This is where I run a risk of getting into trouble. But I have to write about it, because it is a huge problem in many non-profits that not only hurts the organization but also hurts the people involved. I’m talking about taking your very best MGO and making her or him the manager of the major gift program.
It sounds logical, I know. And it does work sometimes. But most often it doesn’t, and there are very good reasons to explain why it doesn’t. But let’s dive into this subject right where it starts – with some outrageous performance on the part of the MGO.
You’ve seen it or heard about it. The MGO is a star. Everything she touches turns to gold. She has a way with those donors, and it’s very hard to replicate. As a manager, you have tried to teach what she does to others, but for some reason it doesn’t work – at least to the degree of excellence that this MGO consistently delivers.
And you and the MGO have been talking. You have a management need. She would like more responsibility. She has respectfully implied she would like a little more money, and then it dawns on you and you say to yourself: “I know what I’ll do. I’ll make HER the manager. It will solve all of our collective problems!” So you pull the trigger, and off you go.
Little do you know that there is trouble ahead. You can’t see it because you are blinded by the solution you have come up with and the pressing need you have. Plus it seems only right that if this MGO has performed so well, you should reward her with new responsibilities and the related bump in compensation.
But hang on. Stop for a moment and look at this a little more carefully. Here’s what the situation really is.
Your MGO is a high performing star not only because she has the relationship skill set and major gift experience but she also, at her core, is wired to get results through her own efforts. She is a technical person, not a manager. In fact, the definition of a technical person is someone who enjoys getting results through their own efforts.
Stop and think about this for a minute. If you examine her work history and ask her to tell you stories about what has brought her joy in all of her jobs, the theme that runs through all of her experiences and stories will be that she loves to get results through her own efforts rather than getting results through others.
She wants to be in the kitchen cooking the meal, at the computer creating the communication, out in the field meeting personally with the donor – she doesn’t want to manage someone else to do those things. She gets her joy and fulfillment by having her hands right in it and personally making it happen.
To be clear, this is not a weakness or a problem. It is a part of the dual nature of the world around us. Some folks like to fly the plane; others like to manage the airline company. Two different people. Two different core motivations and wiring. Two very different contributions.
The definition of a true manager is someone who likes to get results through the efforts of others. Managers’ joy and fulfillment comes from seeing others get the results. They are not smarter or better than the self-expressive technical person who wants to be hands-on; they are just different. Sadly, in our culture, managers are often valued more than technical people. That is a mistake. It takes both types to make a good thing happen.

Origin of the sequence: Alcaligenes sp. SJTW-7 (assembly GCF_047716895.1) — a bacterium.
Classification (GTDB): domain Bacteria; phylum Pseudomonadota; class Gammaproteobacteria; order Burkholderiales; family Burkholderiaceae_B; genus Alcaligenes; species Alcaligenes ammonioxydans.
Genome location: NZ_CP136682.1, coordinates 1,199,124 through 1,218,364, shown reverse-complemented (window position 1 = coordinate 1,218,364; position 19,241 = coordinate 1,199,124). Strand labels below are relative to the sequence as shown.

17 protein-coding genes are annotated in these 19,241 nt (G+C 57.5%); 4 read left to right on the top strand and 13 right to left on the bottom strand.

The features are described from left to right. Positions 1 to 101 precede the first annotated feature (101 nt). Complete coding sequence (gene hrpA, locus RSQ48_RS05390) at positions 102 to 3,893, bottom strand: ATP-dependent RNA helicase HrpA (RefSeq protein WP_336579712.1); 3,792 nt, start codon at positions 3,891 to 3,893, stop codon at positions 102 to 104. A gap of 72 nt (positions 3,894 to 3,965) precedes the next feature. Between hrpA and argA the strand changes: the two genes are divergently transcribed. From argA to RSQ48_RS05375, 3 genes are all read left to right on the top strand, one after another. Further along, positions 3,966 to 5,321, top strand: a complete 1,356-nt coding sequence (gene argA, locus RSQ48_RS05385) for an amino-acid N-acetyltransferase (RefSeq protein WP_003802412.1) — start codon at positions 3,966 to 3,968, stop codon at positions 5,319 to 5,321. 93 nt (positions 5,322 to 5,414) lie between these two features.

But here is what usually happens when a technical person (one who gets results through their own efforts) is put in a management job.
Everything starts out just fine and it seems like it is going to be smooth sailing. The former MGO, now manager, starts doing the management thing as best as he can, and some of it seems to work. But then, in a meeting with one of his subordinates, he starts directing much of the technical detail of the MGOs job. He offers to analyze the caseload and edit communications. He spends more and more time doing MGO work with a motivation of helping the MGO who reports to him.
As time passes, the MGO surrenders much of her thinking and initiative to the manager who really can’t help himself. Why is this happening? Very simply, because the former-MGO-turned-manager is wired to get results through his own efforts. Over time, he will bias that way until, left unchecked, he morphs back into the MGO job while holding the manager title and responsibility.
This is a subtle thing that I have seen happen over and over again. What is sad to me is that the whole situation I described earlier between the manager and the MGO could have taken a different turn. The manager could have given the MGO more MGO responsibilities, like handling a specialized group of very high capacity donors and/or a task of training other MGOs. She could have increased her salary to compensate her for the new responsibilities. She could have done any number of things that would have this good person expressing her gifts and skills in new and needed ways that match her core motivation to get results through her own efforts.
But instead, this MGO is promoted upward in error. The damage this does to her, plus the collateral damage to those around her, is not readily seen but finds its full expression in about a year.
There are scores of ways to get work done and reward good employees without putting a results-through-self person into a results-through-others situation. Look for those options so you can avoid this mistake and honor the employees in your care.